I could still feel a dull pain in my chest, but my body relaxed the longer I sat there breathing and focusing deeply on every one my senses. I hadn't felt so out of control in a very long time and could confidently say I didn't miss it at all. I kept my eyes closed a little while longer, still instinctually toying with my necklace, before I felt calm enough to open my eyes again. Karen was still standing by the open window, so my first sight upon opening my eyes was of the painting that otherwise would have been half hidden behind her head were she still sitting in her chair.
"Where did you get that painting?" I asked her when I found my voice again, still staring intently at the beautifully oiled canvas on the wall. It would have been easier it were ugly as hell so I wasn't subconsciously forced to keep looking back at it over and over. But it wasn't. It was beautiful.
"I bought it from a young, local artist at a farmer's market in . . ." She paused before finishing her sentence and looked over at the painting when it dawned on her what I saw and why I reacted in the way I did. "In a small town in the Adelaide hills, when I was on holiday there last summer," she concluded knowingly.
I knew the answer before she even answered. Truthfully, I didn't need to ask it at all. I'd recognise that style and brushstroke anywhere. I had looked at it constantly for a year and a half of my life.
Karen dragged her chair away from the wall and brought it next to mine, and we both sat there just staring at it for a few minutes. "I'm surprised I never thought to connect it and you together, even after everything you told me about him," said Karen.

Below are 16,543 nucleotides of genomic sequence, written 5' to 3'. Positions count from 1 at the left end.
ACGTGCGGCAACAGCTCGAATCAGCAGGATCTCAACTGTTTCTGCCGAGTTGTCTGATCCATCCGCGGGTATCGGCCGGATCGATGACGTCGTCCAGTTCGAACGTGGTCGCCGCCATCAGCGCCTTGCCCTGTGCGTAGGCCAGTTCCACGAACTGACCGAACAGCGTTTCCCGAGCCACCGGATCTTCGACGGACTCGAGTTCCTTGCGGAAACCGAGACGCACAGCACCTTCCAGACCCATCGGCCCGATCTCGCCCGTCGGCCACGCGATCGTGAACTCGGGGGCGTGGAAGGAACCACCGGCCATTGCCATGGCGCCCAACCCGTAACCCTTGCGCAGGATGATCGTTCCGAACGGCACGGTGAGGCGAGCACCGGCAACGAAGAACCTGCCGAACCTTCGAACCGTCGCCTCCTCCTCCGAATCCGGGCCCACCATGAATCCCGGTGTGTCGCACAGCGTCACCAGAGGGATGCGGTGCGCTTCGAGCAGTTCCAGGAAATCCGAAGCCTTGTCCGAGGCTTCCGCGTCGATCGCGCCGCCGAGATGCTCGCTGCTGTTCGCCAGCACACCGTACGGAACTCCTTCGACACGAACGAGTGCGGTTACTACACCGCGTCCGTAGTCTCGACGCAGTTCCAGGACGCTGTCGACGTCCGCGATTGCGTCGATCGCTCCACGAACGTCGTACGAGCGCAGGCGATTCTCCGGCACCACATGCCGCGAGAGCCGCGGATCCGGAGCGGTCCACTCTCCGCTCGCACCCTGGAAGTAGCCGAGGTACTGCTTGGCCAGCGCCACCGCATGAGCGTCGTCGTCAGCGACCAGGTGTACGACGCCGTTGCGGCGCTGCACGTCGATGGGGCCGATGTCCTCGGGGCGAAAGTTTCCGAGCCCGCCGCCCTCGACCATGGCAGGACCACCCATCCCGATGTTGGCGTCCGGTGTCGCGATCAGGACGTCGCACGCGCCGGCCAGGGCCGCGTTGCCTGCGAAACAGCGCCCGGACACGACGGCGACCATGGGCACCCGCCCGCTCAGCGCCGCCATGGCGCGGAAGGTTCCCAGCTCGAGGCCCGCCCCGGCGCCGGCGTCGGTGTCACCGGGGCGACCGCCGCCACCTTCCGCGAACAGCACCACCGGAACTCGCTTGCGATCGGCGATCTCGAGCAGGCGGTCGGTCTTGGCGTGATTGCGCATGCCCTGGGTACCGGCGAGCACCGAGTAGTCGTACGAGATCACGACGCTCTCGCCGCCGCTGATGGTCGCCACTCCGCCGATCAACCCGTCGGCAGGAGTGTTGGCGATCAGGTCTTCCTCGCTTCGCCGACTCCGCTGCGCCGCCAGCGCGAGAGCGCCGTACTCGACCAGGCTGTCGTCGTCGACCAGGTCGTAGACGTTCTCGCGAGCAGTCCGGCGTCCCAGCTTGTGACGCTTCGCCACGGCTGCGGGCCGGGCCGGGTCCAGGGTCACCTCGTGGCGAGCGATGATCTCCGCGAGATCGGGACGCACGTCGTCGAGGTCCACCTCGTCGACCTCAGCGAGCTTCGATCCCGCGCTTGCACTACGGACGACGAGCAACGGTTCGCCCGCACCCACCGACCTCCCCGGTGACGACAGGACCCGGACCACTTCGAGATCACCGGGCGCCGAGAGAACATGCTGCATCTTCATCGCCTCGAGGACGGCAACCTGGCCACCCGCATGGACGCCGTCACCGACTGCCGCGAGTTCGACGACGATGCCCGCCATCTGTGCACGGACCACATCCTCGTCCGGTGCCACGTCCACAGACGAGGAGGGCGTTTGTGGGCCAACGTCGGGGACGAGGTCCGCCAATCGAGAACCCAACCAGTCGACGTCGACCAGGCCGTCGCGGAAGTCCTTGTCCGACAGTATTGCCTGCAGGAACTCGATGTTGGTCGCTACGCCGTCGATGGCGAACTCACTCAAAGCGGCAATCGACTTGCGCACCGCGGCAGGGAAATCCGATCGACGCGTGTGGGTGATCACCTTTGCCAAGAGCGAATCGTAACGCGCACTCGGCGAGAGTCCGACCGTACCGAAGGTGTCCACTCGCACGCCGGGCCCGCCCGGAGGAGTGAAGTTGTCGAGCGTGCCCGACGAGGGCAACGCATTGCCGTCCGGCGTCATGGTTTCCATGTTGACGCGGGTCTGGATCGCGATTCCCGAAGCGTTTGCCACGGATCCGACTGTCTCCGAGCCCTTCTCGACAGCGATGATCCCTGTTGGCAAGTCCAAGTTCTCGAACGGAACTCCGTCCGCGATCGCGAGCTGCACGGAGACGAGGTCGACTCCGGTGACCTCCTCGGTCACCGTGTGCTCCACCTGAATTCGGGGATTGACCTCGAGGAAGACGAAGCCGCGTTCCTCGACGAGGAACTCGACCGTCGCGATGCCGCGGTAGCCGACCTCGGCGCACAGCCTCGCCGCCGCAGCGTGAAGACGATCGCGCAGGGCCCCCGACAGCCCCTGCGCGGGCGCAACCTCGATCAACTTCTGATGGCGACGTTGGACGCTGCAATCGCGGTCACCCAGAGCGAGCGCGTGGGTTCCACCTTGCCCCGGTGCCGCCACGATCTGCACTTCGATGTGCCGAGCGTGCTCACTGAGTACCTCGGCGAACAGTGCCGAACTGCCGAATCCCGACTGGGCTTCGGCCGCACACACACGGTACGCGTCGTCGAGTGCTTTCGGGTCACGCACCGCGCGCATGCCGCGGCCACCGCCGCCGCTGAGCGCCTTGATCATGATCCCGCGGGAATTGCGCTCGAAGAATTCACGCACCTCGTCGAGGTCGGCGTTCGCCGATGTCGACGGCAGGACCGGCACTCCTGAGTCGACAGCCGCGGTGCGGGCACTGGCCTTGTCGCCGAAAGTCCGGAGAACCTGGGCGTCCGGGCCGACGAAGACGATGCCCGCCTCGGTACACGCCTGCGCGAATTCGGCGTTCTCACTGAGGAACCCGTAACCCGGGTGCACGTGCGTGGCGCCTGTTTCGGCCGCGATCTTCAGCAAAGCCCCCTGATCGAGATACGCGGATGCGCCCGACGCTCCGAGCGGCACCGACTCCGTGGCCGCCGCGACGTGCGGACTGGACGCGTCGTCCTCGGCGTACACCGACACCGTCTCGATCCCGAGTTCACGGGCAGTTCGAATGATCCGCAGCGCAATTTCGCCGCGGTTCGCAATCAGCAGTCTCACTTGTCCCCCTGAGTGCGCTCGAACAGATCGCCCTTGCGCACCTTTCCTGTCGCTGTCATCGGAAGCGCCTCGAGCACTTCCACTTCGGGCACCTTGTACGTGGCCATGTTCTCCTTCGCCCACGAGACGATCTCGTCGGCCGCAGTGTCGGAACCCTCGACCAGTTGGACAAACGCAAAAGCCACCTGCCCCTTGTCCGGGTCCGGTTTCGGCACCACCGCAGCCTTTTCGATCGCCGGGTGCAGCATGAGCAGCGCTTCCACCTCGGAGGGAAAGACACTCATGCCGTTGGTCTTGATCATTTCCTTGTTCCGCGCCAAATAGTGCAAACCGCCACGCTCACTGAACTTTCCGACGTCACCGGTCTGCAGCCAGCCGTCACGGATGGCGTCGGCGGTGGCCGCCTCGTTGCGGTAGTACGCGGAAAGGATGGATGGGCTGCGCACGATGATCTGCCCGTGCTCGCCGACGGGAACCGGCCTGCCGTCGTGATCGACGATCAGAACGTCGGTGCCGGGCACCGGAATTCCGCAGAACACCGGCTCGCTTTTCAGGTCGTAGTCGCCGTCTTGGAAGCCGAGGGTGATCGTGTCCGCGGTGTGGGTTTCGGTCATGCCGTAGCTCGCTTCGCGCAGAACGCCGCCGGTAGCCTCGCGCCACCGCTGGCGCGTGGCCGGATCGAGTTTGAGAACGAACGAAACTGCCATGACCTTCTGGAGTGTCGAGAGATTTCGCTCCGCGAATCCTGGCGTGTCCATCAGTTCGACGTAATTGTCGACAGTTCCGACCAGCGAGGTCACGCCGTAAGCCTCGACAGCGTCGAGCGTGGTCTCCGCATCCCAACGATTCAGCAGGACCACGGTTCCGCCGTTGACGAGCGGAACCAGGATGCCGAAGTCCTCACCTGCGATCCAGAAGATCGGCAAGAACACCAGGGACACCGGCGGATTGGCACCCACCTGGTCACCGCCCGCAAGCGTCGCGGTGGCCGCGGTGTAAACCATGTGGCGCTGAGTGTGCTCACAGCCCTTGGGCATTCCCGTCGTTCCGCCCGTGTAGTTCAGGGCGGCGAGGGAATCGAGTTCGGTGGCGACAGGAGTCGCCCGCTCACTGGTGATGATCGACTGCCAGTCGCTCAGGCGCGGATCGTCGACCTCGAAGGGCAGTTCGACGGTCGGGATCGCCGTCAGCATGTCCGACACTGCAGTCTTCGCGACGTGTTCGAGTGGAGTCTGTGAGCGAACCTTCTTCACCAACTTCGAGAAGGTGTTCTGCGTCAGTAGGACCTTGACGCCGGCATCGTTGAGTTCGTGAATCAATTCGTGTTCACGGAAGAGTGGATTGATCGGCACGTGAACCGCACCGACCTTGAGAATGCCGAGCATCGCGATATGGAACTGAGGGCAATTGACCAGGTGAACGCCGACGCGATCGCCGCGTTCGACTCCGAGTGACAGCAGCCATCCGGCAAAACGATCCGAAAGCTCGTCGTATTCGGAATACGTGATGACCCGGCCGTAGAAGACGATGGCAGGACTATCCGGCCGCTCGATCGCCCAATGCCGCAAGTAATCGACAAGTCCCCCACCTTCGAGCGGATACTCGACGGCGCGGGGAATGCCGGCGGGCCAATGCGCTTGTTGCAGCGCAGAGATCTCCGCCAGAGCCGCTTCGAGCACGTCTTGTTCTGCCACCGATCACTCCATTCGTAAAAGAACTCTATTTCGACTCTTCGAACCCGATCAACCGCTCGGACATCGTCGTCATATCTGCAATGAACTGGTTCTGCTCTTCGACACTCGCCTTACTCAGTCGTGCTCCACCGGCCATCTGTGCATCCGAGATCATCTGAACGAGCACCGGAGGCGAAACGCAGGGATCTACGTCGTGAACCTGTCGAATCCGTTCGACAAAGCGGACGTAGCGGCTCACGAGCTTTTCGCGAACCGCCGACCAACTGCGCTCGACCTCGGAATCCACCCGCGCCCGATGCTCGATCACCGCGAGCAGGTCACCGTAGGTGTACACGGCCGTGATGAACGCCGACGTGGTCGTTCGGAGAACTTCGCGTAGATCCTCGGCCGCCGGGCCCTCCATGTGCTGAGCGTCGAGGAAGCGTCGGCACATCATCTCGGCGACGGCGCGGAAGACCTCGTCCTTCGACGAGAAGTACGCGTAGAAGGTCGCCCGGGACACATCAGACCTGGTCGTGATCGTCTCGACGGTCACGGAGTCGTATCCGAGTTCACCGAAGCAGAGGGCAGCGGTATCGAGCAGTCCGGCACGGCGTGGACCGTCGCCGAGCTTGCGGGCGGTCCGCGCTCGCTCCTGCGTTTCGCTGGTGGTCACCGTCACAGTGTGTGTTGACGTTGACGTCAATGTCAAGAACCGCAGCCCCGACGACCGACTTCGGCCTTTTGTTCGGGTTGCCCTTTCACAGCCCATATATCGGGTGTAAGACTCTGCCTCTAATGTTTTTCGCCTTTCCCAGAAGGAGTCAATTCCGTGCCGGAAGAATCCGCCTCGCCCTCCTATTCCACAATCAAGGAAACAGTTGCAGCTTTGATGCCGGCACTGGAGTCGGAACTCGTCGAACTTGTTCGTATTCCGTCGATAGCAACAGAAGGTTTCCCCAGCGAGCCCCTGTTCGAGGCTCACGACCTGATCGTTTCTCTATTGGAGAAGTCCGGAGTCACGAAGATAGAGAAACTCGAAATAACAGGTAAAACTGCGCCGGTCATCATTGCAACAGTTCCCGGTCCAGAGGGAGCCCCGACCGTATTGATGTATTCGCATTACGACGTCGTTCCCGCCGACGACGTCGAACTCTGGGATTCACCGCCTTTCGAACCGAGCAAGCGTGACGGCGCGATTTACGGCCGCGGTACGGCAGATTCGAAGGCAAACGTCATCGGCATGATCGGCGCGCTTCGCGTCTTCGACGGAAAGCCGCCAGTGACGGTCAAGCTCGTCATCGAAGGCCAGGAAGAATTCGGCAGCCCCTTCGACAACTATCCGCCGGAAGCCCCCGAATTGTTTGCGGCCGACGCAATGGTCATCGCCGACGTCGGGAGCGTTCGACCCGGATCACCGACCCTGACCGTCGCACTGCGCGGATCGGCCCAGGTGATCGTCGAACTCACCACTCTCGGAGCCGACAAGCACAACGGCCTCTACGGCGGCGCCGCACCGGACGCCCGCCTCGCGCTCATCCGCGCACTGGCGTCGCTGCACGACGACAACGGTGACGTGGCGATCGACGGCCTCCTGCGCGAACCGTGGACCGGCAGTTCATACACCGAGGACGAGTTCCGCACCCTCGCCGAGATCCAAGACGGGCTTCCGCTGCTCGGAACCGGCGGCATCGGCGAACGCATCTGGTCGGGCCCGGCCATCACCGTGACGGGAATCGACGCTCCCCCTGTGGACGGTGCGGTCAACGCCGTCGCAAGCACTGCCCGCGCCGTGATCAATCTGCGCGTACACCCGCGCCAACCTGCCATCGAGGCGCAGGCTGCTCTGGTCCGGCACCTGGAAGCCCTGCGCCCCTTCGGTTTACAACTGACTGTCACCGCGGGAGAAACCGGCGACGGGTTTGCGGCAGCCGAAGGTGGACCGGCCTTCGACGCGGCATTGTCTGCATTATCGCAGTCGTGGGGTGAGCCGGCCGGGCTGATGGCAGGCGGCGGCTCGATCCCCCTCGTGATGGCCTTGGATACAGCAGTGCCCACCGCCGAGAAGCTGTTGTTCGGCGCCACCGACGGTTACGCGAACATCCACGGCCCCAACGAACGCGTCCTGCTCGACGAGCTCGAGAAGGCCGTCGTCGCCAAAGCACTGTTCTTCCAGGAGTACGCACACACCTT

I laughed, grateful that I now had enough oxygen in my lungs in order to do so. "You mean completely implausible coincidence isn't something that regularly occurs in your life, too?"
Karen laughed. "Well, not to this outlandish extent, no. Especially ones that span decades and almost a thousand kilometres."
"Apparently all the time and distance known to mankind isn't enough to separate me from everything that happened with him," I said, defeated.
I thought I was good. I thought I had finally made my peace with Camden. He had read my message and even wrote me one back, apologising for everything repeatedly and wishing that he could take it all back. He had been haunted by it all, too, and was grateful that I was brave enough to reach out to him because he had wanted to do it himself for so long but didn't think it would be appropriate given how things ended between us. It felt good. I felt we could both move forward. But now I know I'm never going to be rid of him. He's always going to be there.
"The goal isn't to separate yourself from what happened, Sadie. You know that's never going to be possible. No one can eliminate their past, and it's always a dangerous minefield to even attempt to navigate. It's a part of you. It always will be. But it doesn't always have to mean what it used to. You can choose now. You can choose for it to be something terrible that holds you back from growing into the best version of yourself possible. Or you can choose it to be something terrible that happened, which has strengthened you into the wonderful young woman you are today and I'm sure will continue to be long into the future."
Is it really that simple? To just accept everything and move on?
No, it's not; but maybe with enough practice I'll get a little better at it.
"I know, Karen," I said with a sigh. "I'm okay, and I do know that. And I even think I'm almost at that point, or at least I though I was when I messaged him anyway. That thing there was just really unexpected is all."
Unexpected didn't quite cover it, of course. It scared the living shit out of me, and made me feel like he had been watching me the entire time I had been talking to Karen about him. Like he'd created some secret portal between the two of us where he could just peek in on my life whenever he sensed me in a vulnerable position, like in a fucking counselling office.
YOU ARE READING
Rise and FallRomance
Life has reinvented the definition of rock bottom so many times for twenty-six-year-old Sadie Blake. When her parents divorced she received a new stepfather, countless bruises and a major aversion to alcohol. With her stepfather she inherited a depr...